Currently, if you emerge a bunch of packages (say a few hundred because this is a new install), portage may fail partway through the list due to a fetch restriction on a package (for example, your java documentation!!! argghh!). Of course, wary users can avoid this problem by checking the output of emerge -p [packages] for any unsatisfied fetch restrictions. However, it seems the default behavior of portage should be to immediately exit and print an error message if asked to emerge a package (or a package with a dependency) which has an unsatisfied fetch restriction. Ideally, it should print the list of packages with unsatisfied fetch restrictions and the pkg_nofetch() output for each one.
I'd prefer uses follow the recommendations and look at the -p output prior to doing things like installing hundreds of packages. The output is there for you to look at (and to correct any errors like incorrect versions and to fetch fetch restricted things).
Doing an emerge with a fetch restricted package is sensible if you:
a) Expect the merge to currently fail there, or
b) fire off the merge but fetch the missing restricted files prior to the restricted package's merge phase.
This is akin to the post-depend built_with_use checks that people want us to die with. I'd again say no; the output you are looking for is (mostly) in the pretend output of emerge. Use it.
This is related to bug 151113. If the files haven't already been fetched, a fetch restricted ebuild effectively becomes a RESTRICT=unattended ebuild.
> Doing an emerge with a fetch restricted package is sensible if you:
> a) Expect the merge to currently fail there, or
> b) fire off the merge but fetch the missing restricted files prior to the
> restricted package's merge phase.
Of course I agree that these are legitimate reasons to emerge with an unsatisfied fetch restriction, so there should be an option to override this behavior. That said, I would wager that the majority of times people run an emerge command with an unsatisfied fetch restriction it is unintentional, justifying making the default behavior an upfront error message or warning (it could warn the user and ask if it should proceed).
Of course, as you and I both have said, an attentive user will notice the small red F next to a package name in the output of emerge -p and satisfy the fetch restriction (although, to do this, it seems to me they'll have to either wait till it fails or manually look in the ebuild file for the url and destination name of the file). However, I would argue that by changing the default behavior as I have suggested would make portage more usable, less of a headache (especially for users learning the ropes with a new install) without sacrificing flexibility, so long as there is the possibility for override.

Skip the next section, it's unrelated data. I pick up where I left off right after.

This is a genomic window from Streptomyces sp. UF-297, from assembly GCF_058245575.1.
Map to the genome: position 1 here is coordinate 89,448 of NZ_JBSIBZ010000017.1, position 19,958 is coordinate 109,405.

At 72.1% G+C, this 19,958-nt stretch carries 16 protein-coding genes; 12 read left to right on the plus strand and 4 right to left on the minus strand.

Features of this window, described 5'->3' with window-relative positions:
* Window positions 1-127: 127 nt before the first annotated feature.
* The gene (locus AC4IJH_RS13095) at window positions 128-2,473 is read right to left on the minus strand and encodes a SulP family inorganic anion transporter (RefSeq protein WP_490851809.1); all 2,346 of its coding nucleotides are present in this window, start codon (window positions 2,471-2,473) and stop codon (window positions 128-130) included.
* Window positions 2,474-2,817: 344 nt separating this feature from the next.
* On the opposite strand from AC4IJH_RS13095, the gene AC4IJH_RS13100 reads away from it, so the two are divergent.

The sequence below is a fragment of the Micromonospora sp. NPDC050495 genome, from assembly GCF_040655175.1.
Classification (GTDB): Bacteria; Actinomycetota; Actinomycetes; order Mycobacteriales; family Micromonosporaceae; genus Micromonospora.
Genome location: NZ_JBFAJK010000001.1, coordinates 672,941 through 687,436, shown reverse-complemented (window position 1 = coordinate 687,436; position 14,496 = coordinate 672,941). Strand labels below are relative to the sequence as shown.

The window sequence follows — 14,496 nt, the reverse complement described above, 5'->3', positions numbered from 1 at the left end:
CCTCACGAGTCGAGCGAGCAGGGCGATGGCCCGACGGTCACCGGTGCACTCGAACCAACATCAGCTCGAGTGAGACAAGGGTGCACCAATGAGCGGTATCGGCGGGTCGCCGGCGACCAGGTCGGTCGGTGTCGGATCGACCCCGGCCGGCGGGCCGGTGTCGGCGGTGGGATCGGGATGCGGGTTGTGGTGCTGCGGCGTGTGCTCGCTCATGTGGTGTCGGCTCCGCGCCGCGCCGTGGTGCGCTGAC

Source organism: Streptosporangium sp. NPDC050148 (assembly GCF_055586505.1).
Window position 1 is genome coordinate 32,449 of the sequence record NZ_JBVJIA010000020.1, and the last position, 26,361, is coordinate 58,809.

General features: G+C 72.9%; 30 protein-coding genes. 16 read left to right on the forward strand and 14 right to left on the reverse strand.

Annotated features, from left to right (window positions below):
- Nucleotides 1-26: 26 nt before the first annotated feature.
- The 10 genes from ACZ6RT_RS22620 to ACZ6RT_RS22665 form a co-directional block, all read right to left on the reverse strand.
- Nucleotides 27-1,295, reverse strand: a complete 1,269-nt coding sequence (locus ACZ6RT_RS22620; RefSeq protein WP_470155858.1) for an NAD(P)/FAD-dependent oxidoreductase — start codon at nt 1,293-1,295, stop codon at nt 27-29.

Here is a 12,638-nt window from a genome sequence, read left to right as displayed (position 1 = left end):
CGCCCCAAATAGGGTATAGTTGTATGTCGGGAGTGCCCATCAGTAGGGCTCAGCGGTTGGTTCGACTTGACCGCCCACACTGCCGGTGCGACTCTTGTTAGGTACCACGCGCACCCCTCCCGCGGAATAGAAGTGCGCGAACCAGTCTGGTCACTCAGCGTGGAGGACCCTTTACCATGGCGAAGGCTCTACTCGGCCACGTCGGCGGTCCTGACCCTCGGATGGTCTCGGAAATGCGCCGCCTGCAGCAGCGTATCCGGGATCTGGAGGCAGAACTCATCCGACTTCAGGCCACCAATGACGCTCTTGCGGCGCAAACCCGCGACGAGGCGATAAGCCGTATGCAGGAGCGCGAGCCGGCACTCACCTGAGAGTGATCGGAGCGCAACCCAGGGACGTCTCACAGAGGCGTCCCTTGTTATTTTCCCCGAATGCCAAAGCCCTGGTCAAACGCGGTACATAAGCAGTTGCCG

Right now, this is how portage handles the situation with blocked packages---it tells you up front if you have package block problems and fails, rather than waiting to tell you once it's crapped out halfway through. That information is also in the output of pretend emerge, so you would be "justified" in punishing users that fail to check for package block problems as well. But why is that better?
(In reply to comment #2)
> This is related to bug 151113. If the files haven't already been fetched, a
> fetch restricted ebuild effectively becomes a RESTRICT=unattended ebuild.
sorry for submitting separate replies.
yeah, this is basically the same problem from a usability standpoint, I guess.
If you're worried about this just run emerge -pf prior to the actual merge run.
Closing as WONTFIX due to complexity/architecture issues. For this to work a large part of the fetch logic would have to be moved into the dep resolver or the visibility checker, and that's not a good thing todo IMO.
(In reply to comment #5)
> For this to work a
> large part of the fetch logic would have to be moved into the dep resolver or
> the visibility checker, and that's not a good thing todo IMO.
If you think about it, fetch restriction is often (always?) due to restrictive licenses. So, this bug is also related to bug 17367 and bug 152593.
I think this is close enough to bug 151113 to mark as a duplicate...
*** This bug has been marked as a duplicate of 151113 ***